(UPDATED COVERAGE, Nov. 10) B.C. Tree Fruits Ltd., the nearly 75-year-old Kelowna-based British Columbia cooperative, is kicking off the 2010-11 apple season with an updated logo.

The new image, which will begin to appear in stores soon, retains the company’s leaf background and adds the words “Tree Fruits.”

The catalyst for the change was an October 2009-April 2010 consumer research program in Canada’s four western provinces, said Adrian Abbott, director of marketing and industry relations. The research focused on a wide spectrum of apple issues ranging from brand awareness and recognition to varietal awareness and consumer likes and dislikes, he said.

The results contained something of a surprise for B.C Tree Fruits: consumers believed the logo represented the geographic origin of the fruit rather than a brand, Abbott said.

Due to changes in the marketplace, the company over the past 20 years focused more of its marketing effort on being a trade brand and somewhat moved away from the consumer, he said.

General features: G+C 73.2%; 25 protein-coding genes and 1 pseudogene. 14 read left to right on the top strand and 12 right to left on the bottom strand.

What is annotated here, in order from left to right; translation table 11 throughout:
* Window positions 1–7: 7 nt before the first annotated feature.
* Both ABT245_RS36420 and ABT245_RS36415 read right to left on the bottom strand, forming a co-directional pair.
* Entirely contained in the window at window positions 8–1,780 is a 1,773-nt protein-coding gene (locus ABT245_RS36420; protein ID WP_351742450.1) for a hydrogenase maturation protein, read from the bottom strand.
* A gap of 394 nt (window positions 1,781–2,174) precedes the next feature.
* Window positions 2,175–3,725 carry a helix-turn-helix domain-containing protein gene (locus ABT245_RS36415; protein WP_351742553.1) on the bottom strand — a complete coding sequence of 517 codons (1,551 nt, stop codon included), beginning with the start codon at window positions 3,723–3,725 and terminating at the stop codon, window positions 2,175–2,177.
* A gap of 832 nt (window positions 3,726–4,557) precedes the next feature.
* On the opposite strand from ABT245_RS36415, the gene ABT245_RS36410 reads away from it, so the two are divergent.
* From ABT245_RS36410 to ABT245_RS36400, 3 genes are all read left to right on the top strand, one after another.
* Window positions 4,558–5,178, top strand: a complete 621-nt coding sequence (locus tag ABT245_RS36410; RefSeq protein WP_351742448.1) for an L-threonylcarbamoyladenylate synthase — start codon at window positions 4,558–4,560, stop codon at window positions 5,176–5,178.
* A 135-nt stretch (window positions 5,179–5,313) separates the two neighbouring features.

“We realized that was a bit of a mistake, that we need to make a stronger connection with the consumer,” Abbott said. “They were looking at our B.C. logo as something of a provincial identifier, but not really identifying with the company or with a specific group of growers.”

The company also launched a redesigned website, www.bctree.com, Nov. 9.

For the new logo, the company also collaborated with the B.C. Orchard Museum, Kelowna, to use images from the museum’s collection to emphasize the region’s fruit growing history.

B.C. Tree Fruits distributes primarily to retailers in Western Canada, but does have a presence on the U.S. West Coast, particularly with the cooperative’s mcintosh and ambrosia apples, Abbott said.

“We want consumers to recognize that the B.C logo is much more than just a regional designation,” he said. “It actually represents a collective of 800 family farms that are doing their best to produce great fruits for the marketplace.”

The cooperative also markets pears, stone fruit, table grapes and blueberries.

B.C. Tree Fruits unveils updated logo, website